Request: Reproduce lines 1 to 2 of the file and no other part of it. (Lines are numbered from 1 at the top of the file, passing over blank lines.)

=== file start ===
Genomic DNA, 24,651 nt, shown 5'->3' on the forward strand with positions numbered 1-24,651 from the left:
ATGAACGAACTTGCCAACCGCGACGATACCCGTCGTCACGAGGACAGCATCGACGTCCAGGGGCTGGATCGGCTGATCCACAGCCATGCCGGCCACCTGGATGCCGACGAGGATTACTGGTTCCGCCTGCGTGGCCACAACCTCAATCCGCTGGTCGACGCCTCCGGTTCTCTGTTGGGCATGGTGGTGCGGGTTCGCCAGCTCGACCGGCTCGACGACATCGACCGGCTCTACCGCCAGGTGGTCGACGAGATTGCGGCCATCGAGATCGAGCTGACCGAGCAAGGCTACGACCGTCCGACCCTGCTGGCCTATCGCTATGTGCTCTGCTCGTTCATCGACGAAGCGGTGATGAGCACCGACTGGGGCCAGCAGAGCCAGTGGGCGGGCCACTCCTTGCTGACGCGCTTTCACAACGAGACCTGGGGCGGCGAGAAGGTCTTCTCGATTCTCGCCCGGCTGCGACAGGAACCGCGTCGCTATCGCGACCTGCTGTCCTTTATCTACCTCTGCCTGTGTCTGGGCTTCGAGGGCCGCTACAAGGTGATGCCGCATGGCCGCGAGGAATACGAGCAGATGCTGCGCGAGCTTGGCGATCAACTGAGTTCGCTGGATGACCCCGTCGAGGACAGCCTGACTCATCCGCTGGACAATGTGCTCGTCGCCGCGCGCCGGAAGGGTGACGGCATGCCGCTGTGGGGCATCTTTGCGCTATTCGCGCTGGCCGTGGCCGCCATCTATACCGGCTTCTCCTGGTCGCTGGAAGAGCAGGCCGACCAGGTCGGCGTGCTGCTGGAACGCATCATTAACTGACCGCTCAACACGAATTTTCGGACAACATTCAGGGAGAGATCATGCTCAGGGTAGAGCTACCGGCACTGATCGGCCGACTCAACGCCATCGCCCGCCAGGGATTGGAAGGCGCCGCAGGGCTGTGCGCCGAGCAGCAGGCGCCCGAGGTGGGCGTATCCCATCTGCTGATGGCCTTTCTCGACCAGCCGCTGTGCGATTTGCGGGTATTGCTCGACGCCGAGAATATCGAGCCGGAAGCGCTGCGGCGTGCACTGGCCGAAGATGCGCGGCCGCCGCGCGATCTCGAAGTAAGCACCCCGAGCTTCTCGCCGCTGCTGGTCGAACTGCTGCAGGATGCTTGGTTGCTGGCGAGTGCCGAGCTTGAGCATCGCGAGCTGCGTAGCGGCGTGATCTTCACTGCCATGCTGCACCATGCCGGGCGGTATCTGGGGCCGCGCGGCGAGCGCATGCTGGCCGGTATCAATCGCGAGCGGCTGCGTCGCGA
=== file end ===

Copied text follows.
Genomic DNA, 24,651 nt, shown 5'->3' on the forward strand with positions numbered 1-24,651 from the left:
ATGAACGAACTTGCCAACCGCGACGATACCCGTCGTCACGAGGACAGCATCGACGTCCAGGGGCTGGATCGGCTGATCCACAGCCATGCCGGCCACCTGGATGCCGACGAGGATTACTGGTTCCGCCTGCGTGGCCACAACCTCAATCCGCTGGTCGACGCCTCCGGTTCTCTGTTGGGCATGGTGGTGCGGGTTCGCCAGCTCGACCGGCTCGACGACATCGACCGGCTCTACCGCCAGGTGGTCGACGAGATTGCGGCCATCGAGATCGAGCTGACCGAGCAAGGCTACGACCGTCCGACCCTGCTGGCCTATCGCTATGTGCTCTGCTCGTTCATCGACGAAGCGGTGATGAGCACCGACTGGGGCCAGCAGAGCCAGTGGGCGGGCCACTCCTTGCTGACGCGCTTTCACAACGAGACCTGGGGCGGCGAGAAGGTCTTCTCGATTCTCGCCCGGCTGCGACAGGAACCGCGTCGCTATCGCGACCTGCTGTCCTTTATCTACCTCTGCCTGTGTCTGGGCTTCGAGGGCCGCTACAAGGTGATGCCGCATGGCCGCGAGGAATACGAGCAGATGCTGCGCGAGCTTGGCGATCAACTGAGTTCGCTGGATGACCCCGTCGAGGACAGCCTGACTCATCCGCTGGACAATGTGCTCGTCGCCGCGCGCCGGAAGGGTGACGGCATGCCGCTGTGGGGCATCTTTGCGCTATTCGCGCTGGCCGTGGCCGCCATCTATACCGGCTTCTCCTGGTCGCTGGAAGAGCAGGCCGACCAGGTCGGCGTGCTGCTGGAACGCATCATTAACTGACCGCTCAACACGAATTTTCGGACAACATTCAGGGAGAGATCATGCTCAGGGTAGAGCTACCGGCACTGATCGGCCGACTCAACGCCATCGCCCGCCAGGGATTGGAAGGCGCCGCAGGGCTGTGCGCCGAGCAGCAGGCGCCCGAGGTGGGCGTATCCCATCTGCTGATGGCCTTTCTCGACCAGCCGCTGTGCGATTTGCGGGTATTGCTCGACGCCGAGAATATCGAGCCGGAAGCGCTGCGGCGTGCACTGGCCGAAGATGCGCGGCCGCCGCGCGATCTCGAAGTAAGCACCCCGAGCTTCTCGCCGCTGCTGGTCGAACTGCTGCAGGATGCTTGGTTGCTGGCGAGTGCCGAGCTTGAGCATCGCGAGCTGCGTAGCGGCGTGATCTTCACTGCCATGCTGCACCATGCCGGGCGGTATCTGGGGCCGCGCGGCGAGCGCATGCTGGCCGGTATCAATCGCGAGCGGCTGCGTCGCGA